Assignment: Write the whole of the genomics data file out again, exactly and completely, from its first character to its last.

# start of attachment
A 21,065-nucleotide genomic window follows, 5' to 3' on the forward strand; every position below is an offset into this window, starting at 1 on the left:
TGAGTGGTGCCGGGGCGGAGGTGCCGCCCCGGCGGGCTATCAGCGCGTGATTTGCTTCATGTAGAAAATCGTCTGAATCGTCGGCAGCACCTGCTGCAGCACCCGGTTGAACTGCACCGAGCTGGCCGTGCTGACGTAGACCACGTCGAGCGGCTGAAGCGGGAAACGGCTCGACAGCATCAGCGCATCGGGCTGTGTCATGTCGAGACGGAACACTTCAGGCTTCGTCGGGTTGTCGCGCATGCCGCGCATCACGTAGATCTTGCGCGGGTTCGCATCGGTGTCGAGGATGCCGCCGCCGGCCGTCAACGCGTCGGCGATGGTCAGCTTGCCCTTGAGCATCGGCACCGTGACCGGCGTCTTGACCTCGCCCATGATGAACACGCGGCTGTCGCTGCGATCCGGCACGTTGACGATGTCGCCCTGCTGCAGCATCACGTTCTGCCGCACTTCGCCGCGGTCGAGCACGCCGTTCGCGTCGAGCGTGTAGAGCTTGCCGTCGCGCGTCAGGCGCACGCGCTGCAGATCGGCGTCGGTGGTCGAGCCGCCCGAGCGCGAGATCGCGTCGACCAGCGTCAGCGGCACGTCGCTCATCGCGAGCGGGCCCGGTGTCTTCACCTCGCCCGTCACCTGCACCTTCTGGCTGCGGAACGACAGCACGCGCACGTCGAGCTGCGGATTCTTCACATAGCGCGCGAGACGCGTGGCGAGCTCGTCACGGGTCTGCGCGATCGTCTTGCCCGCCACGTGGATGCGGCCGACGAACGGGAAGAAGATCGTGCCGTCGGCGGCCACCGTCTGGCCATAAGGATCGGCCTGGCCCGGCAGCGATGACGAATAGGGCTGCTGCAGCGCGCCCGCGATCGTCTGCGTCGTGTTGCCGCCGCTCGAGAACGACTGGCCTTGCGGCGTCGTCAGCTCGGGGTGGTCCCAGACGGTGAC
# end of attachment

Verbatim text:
A 21,065-nucleotide genomic window follows, 5' to 3' on the forward strand; every position below is an offset into this window, starting at 1 on the left:
TGAGTGGTGCCGGGGCGGAGGTGCCGCCCCGGCGGGCTATCAGCGCGTGATTTGCTTCATGTAGAAAATCGTCTGAATCGTCGGCAGCACCTGCTGCAGCACCCGGTTGAACTGCACCGAGCTGGCCGTGCTGACGTAGACCACGTCGAGCGGCTGAAGCGGGAAACGGCTCGACAGCATCAGCGCATCGGGCTGTGTCATGTCGAGACGGAACACTTCAGGCTTCGTCGGGTTGTCGCGCATGCCGCGCATCACGTAGATCTTGCGCGGGTTCGCATCGGTGTCGAGGATGCCGCCGCCGGCCGTCAACGCGTCGGCGATGGTCAGCTTGCCCTTGAGCATCGGCACCGTGACCGGCGTCTTGACCTCGCCCATGATGAACACGCGGCTGTCGCTGCGATCCGGCACGTTGACGATGTCGCCCTGCTGCAGCATCACGTTCTGCCGCACTTCGCCGCGGTCGAGCACGCCGTTCGCGTCGAGCGTGTAGAGCTTGCCGTCGCGCGTCAGGCGCACGCGCTGCAGATCGGCGTCGGTGGTCGAGCCGCCCGAGCGCGAGATCGCGTCGACCAGCGTCAGCGGCACGTCGCTCATCGCGAGCGGGCCCGGTGTCTTCACCTCGCCCGTCACCTGCACCTTCTGGCTGCGGAACGACAGCACGCGCACGTCGAGCTGCGGATTCTTCACATAGCGCGCGAGACGCGTGGCGAGCTCGTCACGGGTCTGCGCGATCGTCTTGCCCGCCACGTGGATGCGGCCGACGAACGGGAAGAAGATCGTGCCGTCGGCGGCCACCGTCTGGCCATAAGGATCGGCCTGGCCCGGCAGCGATGACGAATAGGGCTGCTGCAGCGCGCCCGCGATCGTCTGCGTCGTGTTGCCGCCGCTCGAGAACGACTGGCCTTGCGGCGTCGTCAGCTCGGGGTGGTCCCAGACGGTGAC